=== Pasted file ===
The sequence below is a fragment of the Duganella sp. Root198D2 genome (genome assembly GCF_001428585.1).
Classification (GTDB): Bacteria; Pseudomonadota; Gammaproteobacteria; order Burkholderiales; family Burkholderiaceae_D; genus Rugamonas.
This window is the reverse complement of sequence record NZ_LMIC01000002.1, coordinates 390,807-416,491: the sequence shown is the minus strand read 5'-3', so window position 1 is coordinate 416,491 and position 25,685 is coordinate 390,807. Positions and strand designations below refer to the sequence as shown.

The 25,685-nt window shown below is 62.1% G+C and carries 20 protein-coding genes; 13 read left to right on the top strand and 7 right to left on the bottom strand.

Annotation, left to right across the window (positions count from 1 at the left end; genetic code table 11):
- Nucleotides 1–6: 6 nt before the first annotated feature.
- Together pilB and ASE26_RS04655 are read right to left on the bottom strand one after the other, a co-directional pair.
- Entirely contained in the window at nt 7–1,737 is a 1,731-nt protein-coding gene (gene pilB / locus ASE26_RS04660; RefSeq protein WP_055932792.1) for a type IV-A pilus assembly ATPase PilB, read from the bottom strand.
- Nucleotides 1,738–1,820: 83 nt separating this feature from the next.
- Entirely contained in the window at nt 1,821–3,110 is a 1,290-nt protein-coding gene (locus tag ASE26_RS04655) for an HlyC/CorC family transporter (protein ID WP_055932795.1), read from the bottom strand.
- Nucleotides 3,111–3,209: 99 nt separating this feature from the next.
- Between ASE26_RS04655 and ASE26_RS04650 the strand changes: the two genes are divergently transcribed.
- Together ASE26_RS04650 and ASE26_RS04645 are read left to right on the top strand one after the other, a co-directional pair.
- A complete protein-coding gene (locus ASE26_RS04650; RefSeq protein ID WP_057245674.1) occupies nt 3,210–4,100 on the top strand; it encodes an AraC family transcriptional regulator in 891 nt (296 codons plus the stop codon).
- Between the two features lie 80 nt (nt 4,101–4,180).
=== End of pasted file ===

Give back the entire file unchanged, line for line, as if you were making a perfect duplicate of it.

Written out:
The sequence below is a fragment of the Duganella sp. Root198D2 genome (genome assembly GCF_001428585.1).
Classification (GTDB): Bacteria; Pseudomonadota; Gammaproteobacteria; order Burkholderiales; family Burkholderiaceae_D; genus Rugamonas.
This window is the reverse complement of sequence record NZ_LMIC01000002.1, coordinates 390,807-416,491: the sequence shown is the minus strand read 5'-3', so window position 1 is coordinate 416,491 and position 25,685 is coordinate 390,807. Positions and strand designations below refer to the sequence as shown.

The 25,685-nt window shown below is 62.1% G+C and carries 20 protein-coding genes; 13 read left to right on the top strand and 7 right to left on the bottom strand.

Annotation, left to right across the window (positions count from 1 at the left end; genetic code table 11):
- Nucleotides 1–6: 6 nt before the first annotated feature.
- Together pilB and ASE26_RS04655 are read right to left on the bottom strand one after the other, a co-directional pair.
- Entirely contained in the window at nt 7–1,737 is a 1,731-nt protein-coding gene (gene pilB / locus ASE26_RS04660; RefSeq protein WP_055932792.1) for a type IV-A pilus assembly ATPase PilB, read from the bottom strand.
- Nucleotides 1,738–1,820: 83 nt separating this feature from the next.
- Entirely contained in the window at nt 1,821–3,110 is a 1,290-nt protein-coding gene (locus tag ASE26_RS04655) for an HlyC/CorC family transporter (protein ID WP_055932795.1), read from the bottom strand.
- Nucleotides 3,111–3,209: 99 nt separating this feature from the next.
- Between ASE26_RS04655 and ASE26_RS04650 the strand changes: the two genes are divergently transcribed.
- Together ASE26_RS04650 and ASE26_RS04645 are read left to right on the top strand one after the other, a co-directional pair.
- A complete protein-coding gene (locus ASE26_RS04650; RefSeq protein ID WP_057245674.1) occupies nt 3,210–4,100 on the top strand; it encodes an AraC family transcriptional regulator in 891 nt (296 codons plus the stop codon).
- Between the two features lie 80 nt (nt 4,101–4,180).